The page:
Would you advise a newbie to chase after Buxiban gigs?

Hi all, I’ve been a long term lurker of this forum for a number of months now. I suppose this is a thread asking for general life advice.

I will start by saying since early adulthood it’s been a dream of mine to live in Taiwan. I grew up in a moldy, terraced housing estate in a smaller Irish city. So Taiwan was like a breath of fresh air when I visited a friend who was studying here. I quickly fell in love with Taiwan to the point I started studying Chinese full time and made it my goal to move here after graduation.

I finally made the move earlier in the year and have been taking some online private translation work to keep bread on the table since then. I actually quite enjoy translation work but it’s not a road to living here long term, as online work won’t provide me with an ARC after my current year long working holiday visa expires.

So this brings me to Buxiban teaching which seems like the go to choice for most expats to nab an ARC and earn a living in Taiwan. Reading threads like Half of Taiwan's cram school teachers may lose their jobs | Taiwan News | in the best of times Buxiban teaching seems like a rather unstable field. It is confusing for me because I meet some foreigners that claim they are making the equivalent of 2k Euros a month here. Yet most Buxiban TEFL listings and Schools seem to offer wages in the 550-600hr range and barely above 10 work hours a week. Was this common pre-Covid? I don’t mind a bit of the craic but at 550 an hour I told the laoban I can’t accept that even with an ARC thrown in.

What would you do in my shoes? I feel Buxibans are a dead end road that is slowly disintegrating with Covid. I was looking into scholarships here but it seems that boat has sailed unless I apply for 2022 entry, and even then would have to leave the country to apply to a postgraduate program.

Buxibans are a great way to make money. It’s also super easy to get a job. Give it a try.

If I was you I would take just about any steady job right now. Obviously the cram school situation is a disaster at the moment.


Some people will lie/inflate, but some people certainly do quite well. I imagine people who legit make a lot of money are those who have been in the system for a while and have found a good base gig for their ARC to which they add other part time work (private tutoring, night teaching at another school, translation perhaps, I used to do IELTS testing one day a week which gave me a nice bump). Once you gain knowledge/experience and a good reputation, you should be able to make more money in TEFL.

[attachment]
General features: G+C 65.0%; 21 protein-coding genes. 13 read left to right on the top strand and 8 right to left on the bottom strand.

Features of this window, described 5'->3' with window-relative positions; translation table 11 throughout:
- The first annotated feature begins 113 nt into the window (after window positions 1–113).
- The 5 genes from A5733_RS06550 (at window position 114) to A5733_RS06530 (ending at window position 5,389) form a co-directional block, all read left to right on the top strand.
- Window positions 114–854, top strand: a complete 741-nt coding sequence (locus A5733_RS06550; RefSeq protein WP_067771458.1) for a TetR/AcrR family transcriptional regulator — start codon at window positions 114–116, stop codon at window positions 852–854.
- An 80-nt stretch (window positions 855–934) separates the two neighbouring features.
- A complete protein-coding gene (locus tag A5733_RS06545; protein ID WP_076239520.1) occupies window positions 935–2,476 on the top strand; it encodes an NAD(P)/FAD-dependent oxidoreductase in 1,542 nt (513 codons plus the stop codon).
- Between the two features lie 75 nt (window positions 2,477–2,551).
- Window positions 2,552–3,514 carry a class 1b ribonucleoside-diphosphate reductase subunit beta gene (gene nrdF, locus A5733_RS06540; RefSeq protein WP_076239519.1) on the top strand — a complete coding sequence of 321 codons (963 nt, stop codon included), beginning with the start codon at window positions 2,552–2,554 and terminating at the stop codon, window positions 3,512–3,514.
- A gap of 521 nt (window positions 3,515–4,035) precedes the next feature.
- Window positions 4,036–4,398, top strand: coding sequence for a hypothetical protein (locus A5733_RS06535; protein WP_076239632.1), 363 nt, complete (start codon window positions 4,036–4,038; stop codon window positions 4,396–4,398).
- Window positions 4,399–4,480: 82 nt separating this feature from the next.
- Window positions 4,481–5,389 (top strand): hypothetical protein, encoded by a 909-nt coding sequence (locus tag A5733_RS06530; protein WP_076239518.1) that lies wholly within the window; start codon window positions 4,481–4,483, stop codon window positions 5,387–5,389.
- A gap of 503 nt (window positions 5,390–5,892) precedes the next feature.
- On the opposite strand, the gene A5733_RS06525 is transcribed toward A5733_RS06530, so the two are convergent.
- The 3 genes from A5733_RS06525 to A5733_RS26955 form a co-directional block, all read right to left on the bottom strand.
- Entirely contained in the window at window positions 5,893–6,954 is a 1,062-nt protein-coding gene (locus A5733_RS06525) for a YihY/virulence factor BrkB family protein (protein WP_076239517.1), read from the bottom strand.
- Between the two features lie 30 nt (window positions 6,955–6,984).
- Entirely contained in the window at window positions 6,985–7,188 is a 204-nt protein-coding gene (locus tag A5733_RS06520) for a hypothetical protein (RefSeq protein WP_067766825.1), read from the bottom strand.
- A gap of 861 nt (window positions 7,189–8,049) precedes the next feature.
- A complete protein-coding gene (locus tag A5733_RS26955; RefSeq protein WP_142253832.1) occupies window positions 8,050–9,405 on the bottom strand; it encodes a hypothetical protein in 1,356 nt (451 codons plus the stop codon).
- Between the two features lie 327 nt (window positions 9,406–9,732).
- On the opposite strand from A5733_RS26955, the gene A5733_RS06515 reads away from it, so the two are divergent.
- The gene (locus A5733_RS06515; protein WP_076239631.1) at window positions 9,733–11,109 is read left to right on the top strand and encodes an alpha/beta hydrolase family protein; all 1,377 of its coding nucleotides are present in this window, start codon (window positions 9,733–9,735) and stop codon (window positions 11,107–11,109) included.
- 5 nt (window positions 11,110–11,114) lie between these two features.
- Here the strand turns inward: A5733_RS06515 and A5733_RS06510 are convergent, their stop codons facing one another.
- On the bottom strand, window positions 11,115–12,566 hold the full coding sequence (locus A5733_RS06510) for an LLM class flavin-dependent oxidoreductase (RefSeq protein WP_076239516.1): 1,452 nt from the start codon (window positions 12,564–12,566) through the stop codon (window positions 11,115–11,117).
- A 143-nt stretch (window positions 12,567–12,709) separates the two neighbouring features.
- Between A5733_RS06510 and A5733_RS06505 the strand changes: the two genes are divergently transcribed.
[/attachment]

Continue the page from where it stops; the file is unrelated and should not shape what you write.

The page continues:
As you mention, now is a bad time to get into this field in Taiwan; but, even thought it will never be what it was there will still be a market for teachers for years to come. You seem to have ruled out translation, study, or leaving; other than a buxiban what options do you have?

If you enjoy the work, and you have a bachelors degree, you might find yourself teaching in another Asian country. Being an English teacher is a transferable skill and although it was better getting into the field in the 1980s, I started in the early 2000s and now am doing quite well in Taiwan at a job I enjoy. I know a lot of people who started teaching English and returned to school to become qualified K12 school teachers which is an area that pays well and there are always job opportunities all over the world.

Obviously now is a terrible time to start hustling for buxiban gigs, but if you consider it a future it’s the ideal time to get some teaching qualifications. Then you’ll be able to hit the ground running once buxibans open up again.

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Just use the cram school as your ticket to an ARC. If it isn’t for you just find another job aka kindy (technically illegal) or public. It really depends on your personality and the situation you’ll be in. No one can tell you if it will be a good fit. You just have to go for it.

And the hours are definitely cut because covid

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Dia duit agus fáilte!

Back in the good old days, before this plague ravaged our land, you wouldn’t have had much chasing to do. The teaching jobs were growing on trees! They were falling from the sky! The streets were paved with teaching jobs! A young, freshly-graduated person of, er (hate to say this and I’m assuming,) fair complexion would have been awarded an honorary teaching job as a welcome upon arrival. It’s you they’d be a-chasin’!

Alas, nowadays its a whole different kettle of fish. The hungry children of English teachers ask their parents: “Mommy, what’s a job market?”

Being able to get translation work is actually a great feather to have in your cap. My advice would be to stick with that for the time being (visa permitting). You could look around for teaching positions in the meantime, but I’m not sure how much energy I would expend in that direction just now. If your visa is going to expire soon, then your options might be limited. But I believe they have extended some visas due to covid?

As “careers” go it’s perhaps not the most stable. But if your goal is to stay for the requisite few years to qualify for an APRC, then it is eminently doable.

Anything under $600 is a no no.